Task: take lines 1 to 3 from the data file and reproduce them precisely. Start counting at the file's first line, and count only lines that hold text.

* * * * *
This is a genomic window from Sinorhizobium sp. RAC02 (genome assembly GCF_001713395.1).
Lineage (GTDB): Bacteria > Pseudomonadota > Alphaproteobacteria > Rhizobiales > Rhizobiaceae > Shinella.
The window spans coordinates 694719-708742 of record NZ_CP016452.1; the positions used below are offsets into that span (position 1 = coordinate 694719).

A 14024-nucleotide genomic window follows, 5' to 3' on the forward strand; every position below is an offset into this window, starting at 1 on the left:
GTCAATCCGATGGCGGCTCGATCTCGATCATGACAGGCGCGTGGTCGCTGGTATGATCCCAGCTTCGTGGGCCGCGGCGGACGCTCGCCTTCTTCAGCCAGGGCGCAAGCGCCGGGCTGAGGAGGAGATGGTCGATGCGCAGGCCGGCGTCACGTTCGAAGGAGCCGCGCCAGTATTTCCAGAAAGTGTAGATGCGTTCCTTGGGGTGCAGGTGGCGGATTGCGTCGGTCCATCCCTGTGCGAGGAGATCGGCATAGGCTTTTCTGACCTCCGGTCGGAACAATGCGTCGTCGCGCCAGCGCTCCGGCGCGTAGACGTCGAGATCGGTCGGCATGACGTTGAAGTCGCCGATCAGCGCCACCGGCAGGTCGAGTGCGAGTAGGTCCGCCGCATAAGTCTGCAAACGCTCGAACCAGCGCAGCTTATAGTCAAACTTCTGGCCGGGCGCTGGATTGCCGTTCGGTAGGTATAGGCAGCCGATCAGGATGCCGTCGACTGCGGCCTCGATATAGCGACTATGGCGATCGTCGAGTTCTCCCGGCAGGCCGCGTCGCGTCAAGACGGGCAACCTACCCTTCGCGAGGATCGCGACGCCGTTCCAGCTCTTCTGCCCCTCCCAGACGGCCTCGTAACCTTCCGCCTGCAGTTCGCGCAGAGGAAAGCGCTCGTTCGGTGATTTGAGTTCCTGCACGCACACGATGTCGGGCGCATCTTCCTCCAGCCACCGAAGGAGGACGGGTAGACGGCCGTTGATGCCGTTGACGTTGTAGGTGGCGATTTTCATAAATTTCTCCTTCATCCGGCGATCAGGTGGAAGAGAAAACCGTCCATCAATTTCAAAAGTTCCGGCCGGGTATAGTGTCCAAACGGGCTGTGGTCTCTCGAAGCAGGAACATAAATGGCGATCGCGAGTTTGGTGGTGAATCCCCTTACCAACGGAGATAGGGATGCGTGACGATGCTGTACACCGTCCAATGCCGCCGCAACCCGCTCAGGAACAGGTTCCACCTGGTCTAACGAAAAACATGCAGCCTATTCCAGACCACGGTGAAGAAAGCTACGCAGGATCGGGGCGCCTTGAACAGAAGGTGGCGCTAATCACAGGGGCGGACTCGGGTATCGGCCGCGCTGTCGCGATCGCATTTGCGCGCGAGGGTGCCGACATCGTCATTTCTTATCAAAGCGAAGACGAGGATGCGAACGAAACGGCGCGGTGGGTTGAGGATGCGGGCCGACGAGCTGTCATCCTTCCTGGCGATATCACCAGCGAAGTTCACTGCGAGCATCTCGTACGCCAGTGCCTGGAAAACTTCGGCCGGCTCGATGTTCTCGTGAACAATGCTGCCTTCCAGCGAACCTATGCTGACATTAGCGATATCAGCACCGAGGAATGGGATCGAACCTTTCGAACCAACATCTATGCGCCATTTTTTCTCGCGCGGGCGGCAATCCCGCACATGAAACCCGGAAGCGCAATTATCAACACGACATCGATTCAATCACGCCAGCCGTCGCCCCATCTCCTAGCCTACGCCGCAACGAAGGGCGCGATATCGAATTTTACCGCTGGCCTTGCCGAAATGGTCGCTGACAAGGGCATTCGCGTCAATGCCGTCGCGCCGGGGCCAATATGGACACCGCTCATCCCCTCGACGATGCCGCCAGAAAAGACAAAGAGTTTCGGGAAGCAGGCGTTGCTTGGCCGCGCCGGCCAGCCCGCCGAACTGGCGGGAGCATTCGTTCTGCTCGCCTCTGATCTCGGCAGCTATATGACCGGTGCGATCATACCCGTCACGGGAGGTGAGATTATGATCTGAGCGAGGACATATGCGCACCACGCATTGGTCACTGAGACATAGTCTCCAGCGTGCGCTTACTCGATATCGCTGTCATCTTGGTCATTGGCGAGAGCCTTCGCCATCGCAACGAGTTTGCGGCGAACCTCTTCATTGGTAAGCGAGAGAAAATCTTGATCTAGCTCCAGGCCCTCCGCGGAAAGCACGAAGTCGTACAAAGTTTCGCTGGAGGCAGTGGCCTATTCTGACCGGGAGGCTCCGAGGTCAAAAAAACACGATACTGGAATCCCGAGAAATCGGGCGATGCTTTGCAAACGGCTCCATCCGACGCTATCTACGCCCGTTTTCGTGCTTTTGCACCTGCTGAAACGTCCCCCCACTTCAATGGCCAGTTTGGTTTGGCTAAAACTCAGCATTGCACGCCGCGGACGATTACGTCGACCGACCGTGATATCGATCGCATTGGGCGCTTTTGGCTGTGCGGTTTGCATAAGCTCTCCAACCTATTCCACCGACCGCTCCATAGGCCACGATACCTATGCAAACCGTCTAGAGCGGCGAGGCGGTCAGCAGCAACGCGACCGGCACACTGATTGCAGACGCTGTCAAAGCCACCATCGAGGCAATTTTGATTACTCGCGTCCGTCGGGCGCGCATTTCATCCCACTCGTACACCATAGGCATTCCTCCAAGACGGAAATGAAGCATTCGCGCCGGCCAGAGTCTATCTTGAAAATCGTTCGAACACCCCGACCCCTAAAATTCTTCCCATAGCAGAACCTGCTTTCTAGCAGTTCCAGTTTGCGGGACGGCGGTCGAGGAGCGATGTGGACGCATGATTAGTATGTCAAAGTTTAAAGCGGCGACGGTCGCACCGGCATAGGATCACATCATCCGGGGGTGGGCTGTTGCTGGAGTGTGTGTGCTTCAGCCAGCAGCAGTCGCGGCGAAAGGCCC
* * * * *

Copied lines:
This is a genomic window from Sinorhizobium sp. RAC02 (genome assembly GCF_001713395.1).
Lineage (GTDB): Bacteria > Pseudomonadota > Alphaproteobacteria > Rhizobiales > Rhizobiaceae > Shinella.
The window spans coordinates 694719-708742 of record NZ_CP016452.1; the positions used below are offsets into that span (position 1 = coordinate 694719).